Republished from the Jefferson City News Tribune
Missouri’s offensive line will see plenty of turnover next season, as five of its key contributors will be lost to graduation. Plus, for the second time in three seasons, there will be a new offensive line coach.
Glen Elarbee will be Barry Odom’s first offensive line coach at Missouri, the athletics department announced Monday. Elarbee had spent the past two seasons as Arkansas State’s offensive line coach and co-offensive coordinator.
“I’ve had a chance to coach against Glen in three of the last four seasons, and after every game we played I came away with a lot of respect for how his group played,” said Odom, who was hired as Gary Pinkel’s successor in November. “He’s been around a lot of very successful offenses that, from my first-hand experience, play with great toughness and attention to detail.
“Glen also has strong recruiting relationships in areas that are important to us. He grew up in Georgia and has recruited there and in the southeast region heavily, as well as in Texas, and that will bring value to our staff.”
Elarbee replaces A.J. Ricker, a former Missouri lineman who spent the past two seasons coaching Missouri’s offensive line.
Before coaching at Arkansas State, Elarbee coached Houston’s offensive line in 2013, when current Missouri director of athletics Mack Rhoades was the director of athletics at Houston. Elarbee was the offensive line coach in 2012 at Middle Tennesee and from 2010-11 at West Georgia, where he was also the offensive coordinator in 2011.
Elarbee faced Missouri with Arkansas State in 2015, losing 27-20 at home. With Houston in 2013, he faced Memphis, where Odom was a defensive coordinator, and the Cougars won 25-15. A year earlier, Elarbee faced Odom’s Tigers while he was still at Middle Tennessee, beating Memphis 48-30.
“I’m really grateful for this opportunity,” Elarbee said. “I’ve seen Mizzou firsthand several times at various stops and have always been impressed with the support they have and the environment their fans create.
“Obviously, I had a chance to go up against coach Odom several times recently, and I have the utmost respect for what he’s done defensively. I thought each time he was always one of the biggest challenges we faced schematically. Personally, I’ve gotten to know him on the road recruiting and am really impressed with the kind of person he is. Having a chance to work with a guy like him is a no-brainer, and I’m excited to get up there and get to work with this staff.”
The Red Wolves went 9-4 in 2015, winning eight straight games before falling to Louisiana Tech in the New Orleans Bowl. Arkansas State averaged 40 points per game, 12th-best in the country, and 438.5 yards per game, 37th nationally.
Elarbee’s offense allowed 1.92 sacks per game in 2015 (57th in the nation) and 6.69 tackles for loss (90th).
Elarbee was an offensive graduate assistant at Oklahoma State in 2008-09, at LSU in 2007 and at Middle Tennessee, his alma mater, from 2003-04. He was an offensive line coach and recruiting coordinator at East Central Community College in 2006 and coached tight ends at Middle Tennessee in 2005.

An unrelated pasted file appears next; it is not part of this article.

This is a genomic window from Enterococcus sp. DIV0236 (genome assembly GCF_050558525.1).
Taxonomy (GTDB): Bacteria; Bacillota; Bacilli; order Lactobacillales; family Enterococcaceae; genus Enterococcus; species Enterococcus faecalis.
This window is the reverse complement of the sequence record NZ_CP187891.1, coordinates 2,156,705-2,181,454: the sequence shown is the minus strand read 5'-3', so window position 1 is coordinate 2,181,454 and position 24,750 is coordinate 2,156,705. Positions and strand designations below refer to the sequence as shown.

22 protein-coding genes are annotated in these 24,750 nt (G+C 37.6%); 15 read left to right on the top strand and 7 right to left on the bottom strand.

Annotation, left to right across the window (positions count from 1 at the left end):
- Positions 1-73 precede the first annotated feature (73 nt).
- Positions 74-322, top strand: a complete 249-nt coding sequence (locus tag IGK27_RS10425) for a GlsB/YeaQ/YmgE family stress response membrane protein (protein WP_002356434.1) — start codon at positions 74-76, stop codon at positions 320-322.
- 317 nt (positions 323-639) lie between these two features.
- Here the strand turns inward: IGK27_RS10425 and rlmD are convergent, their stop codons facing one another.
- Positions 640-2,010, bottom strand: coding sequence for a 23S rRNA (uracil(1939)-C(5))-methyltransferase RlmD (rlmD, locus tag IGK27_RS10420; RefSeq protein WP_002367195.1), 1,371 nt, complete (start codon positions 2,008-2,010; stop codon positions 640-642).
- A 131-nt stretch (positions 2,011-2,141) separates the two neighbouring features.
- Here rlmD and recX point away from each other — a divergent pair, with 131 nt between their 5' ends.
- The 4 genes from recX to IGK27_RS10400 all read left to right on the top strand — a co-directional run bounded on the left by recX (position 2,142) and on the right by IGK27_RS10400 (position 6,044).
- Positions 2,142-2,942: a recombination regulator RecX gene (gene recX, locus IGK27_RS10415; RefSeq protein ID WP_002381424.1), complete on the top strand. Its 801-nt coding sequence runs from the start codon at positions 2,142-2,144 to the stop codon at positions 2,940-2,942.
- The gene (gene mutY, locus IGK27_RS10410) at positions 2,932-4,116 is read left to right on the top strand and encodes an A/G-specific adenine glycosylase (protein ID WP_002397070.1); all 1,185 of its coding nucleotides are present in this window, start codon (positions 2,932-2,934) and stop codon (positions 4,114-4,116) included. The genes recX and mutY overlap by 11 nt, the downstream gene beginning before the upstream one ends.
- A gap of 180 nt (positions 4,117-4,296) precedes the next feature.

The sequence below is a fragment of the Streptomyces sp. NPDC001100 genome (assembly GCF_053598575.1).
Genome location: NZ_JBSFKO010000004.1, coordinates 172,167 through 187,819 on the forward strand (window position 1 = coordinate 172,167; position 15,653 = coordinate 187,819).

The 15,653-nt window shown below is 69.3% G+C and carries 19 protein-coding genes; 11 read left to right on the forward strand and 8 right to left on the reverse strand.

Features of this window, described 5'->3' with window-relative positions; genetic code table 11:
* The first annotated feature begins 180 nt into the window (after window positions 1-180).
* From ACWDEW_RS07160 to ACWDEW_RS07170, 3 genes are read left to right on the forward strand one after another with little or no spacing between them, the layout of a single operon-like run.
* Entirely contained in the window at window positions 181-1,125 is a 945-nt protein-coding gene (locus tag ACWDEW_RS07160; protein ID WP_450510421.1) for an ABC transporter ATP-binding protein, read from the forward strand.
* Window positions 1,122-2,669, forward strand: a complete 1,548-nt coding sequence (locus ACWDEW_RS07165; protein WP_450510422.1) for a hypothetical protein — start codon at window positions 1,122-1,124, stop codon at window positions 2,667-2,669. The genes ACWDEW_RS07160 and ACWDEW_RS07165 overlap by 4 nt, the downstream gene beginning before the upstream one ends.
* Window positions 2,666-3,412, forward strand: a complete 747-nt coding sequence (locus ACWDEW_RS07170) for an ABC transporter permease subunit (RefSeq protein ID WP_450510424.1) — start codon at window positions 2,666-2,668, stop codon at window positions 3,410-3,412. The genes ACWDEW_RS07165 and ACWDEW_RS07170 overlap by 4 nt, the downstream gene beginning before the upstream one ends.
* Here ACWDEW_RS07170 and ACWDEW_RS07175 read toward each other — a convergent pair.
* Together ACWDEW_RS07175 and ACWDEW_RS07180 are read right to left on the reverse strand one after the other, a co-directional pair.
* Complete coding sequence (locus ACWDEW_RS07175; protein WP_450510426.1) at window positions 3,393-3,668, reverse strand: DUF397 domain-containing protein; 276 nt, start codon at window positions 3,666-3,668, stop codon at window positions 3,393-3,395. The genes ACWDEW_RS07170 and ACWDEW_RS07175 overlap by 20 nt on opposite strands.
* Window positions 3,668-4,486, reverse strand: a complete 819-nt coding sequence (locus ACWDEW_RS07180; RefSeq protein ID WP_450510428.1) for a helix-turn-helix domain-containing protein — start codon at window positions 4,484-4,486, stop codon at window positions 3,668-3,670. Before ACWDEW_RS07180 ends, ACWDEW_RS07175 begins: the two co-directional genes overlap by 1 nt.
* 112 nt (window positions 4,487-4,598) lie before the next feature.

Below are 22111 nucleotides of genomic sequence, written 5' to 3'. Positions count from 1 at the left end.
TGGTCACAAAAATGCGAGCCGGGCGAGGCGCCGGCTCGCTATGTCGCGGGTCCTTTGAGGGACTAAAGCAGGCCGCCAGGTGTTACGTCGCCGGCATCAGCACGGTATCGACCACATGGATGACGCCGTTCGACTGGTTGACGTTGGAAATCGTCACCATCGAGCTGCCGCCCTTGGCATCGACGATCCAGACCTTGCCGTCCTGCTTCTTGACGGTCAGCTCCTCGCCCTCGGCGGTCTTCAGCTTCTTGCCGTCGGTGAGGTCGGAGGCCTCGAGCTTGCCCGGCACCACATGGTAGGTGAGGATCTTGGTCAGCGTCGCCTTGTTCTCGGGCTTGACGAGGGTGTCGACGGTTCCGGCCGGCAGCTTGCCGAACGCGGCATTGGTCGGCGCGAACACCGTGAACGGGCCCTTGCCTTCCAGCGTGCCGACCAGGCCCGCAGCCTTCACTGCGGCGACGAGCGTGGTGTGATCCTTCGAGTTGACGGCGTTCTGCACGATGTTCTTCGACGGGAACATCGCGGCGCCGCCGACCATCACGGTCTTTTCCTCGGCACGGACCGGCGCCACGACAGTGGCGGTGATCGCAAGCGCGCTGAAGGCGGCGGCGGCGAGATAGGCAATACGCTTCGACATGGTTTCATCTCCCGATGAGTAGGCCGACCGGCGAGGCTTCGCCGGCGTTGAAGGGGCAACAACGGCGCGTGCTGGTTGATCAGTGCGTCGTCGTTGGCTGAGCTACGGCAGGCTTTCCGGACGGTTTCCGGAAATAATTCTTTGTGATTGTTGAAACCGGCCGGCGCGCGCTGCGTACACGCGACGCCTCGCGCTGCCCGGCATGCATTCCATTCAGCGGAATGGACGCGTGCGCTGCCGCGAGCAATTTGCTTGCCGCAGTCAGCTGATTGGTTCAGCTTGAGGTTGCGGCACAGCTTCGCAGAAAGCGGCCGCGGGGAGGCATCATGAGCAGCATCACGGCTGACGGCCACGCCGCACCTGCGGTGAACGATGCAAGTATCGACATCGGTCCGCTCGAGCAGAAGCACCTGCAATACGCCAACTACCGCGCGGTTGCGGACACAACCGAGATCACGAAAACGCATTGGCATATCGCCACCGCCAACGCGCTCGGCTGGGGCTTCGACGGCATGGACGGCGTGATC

In three games against Odom’s defenses, Elarbee’s offenses gained 217, 247 and 439 yards.
In college, Elarbee played in 35 games as an offensive lineman at Middle Tennessee. He started his final 23 games, earning all-Sun Belt Conference honors as a junior and senior.
In Ricker’s two seasons at Missouri, the Tigers averaged 327.27 yards per game on offense — including an average of 280.9 yards per game in 2015 that was fourth-worst in the country.
The Tigers’ offense was expected to lean on its offensive line last season with the Tigers coming into the season with questionable experience at receiver and limited depth at tailback. But the senior-laden group struggled, especially early in the year. Missouri allowed 2.5 sacks per game last season, tied for 93rd in the nation and third-worst in the Southeastern Conference. The Tigers’ were 114th nationally with 7.33 tackles for loss allowed per game.
Some of the struggles could be chalked up to a lack of a true left tackle and some could have been a result of center Evan Boehm spraining his ankle on the first drive of the season. Either way, with Pinkel’s departure leading to heavy staff turnover, Ricker’s future at Missouri was uncertain to say the least.
Ricker had been an offensive line coach at Illinois before coming to Missouri, and he took over that position once again in December. Before Ricker’s hiring at Missouri, former Tigers offensive coordinator Josh Henson served as Missouri’s co-offensive line coach alongside Bruce Walker, who retired in 2014.
Missouri defensive linemen Terry Beckner Jr. and Walter Brady earned Freshman All-America honors from the Football Writers Association of America on Monday.
Beckner was one of 19 true freshmen honored, and Brady was one of the 10 redshirt freshmen to make the list. They previously were named Freshman All-Americans by Sporting News and USA Today.
Beckner, one of eight true freshmen to play for Missouri last season, had three sacks, 27 tackles — 13 solo — and eight tackles for loss before suffering season-ending injuries against BYU on Nov. 14.
Brady had seven sacks to tie Charles Harris for the team high and lead all freshmen nationally. He also had 12.5 tackles for loss — best among SEC freshmen — to go with seven quarterback hurries, an interception and a fumble recovery.
Alabama, Clemson and Texas were the only other schools with multiple honorees.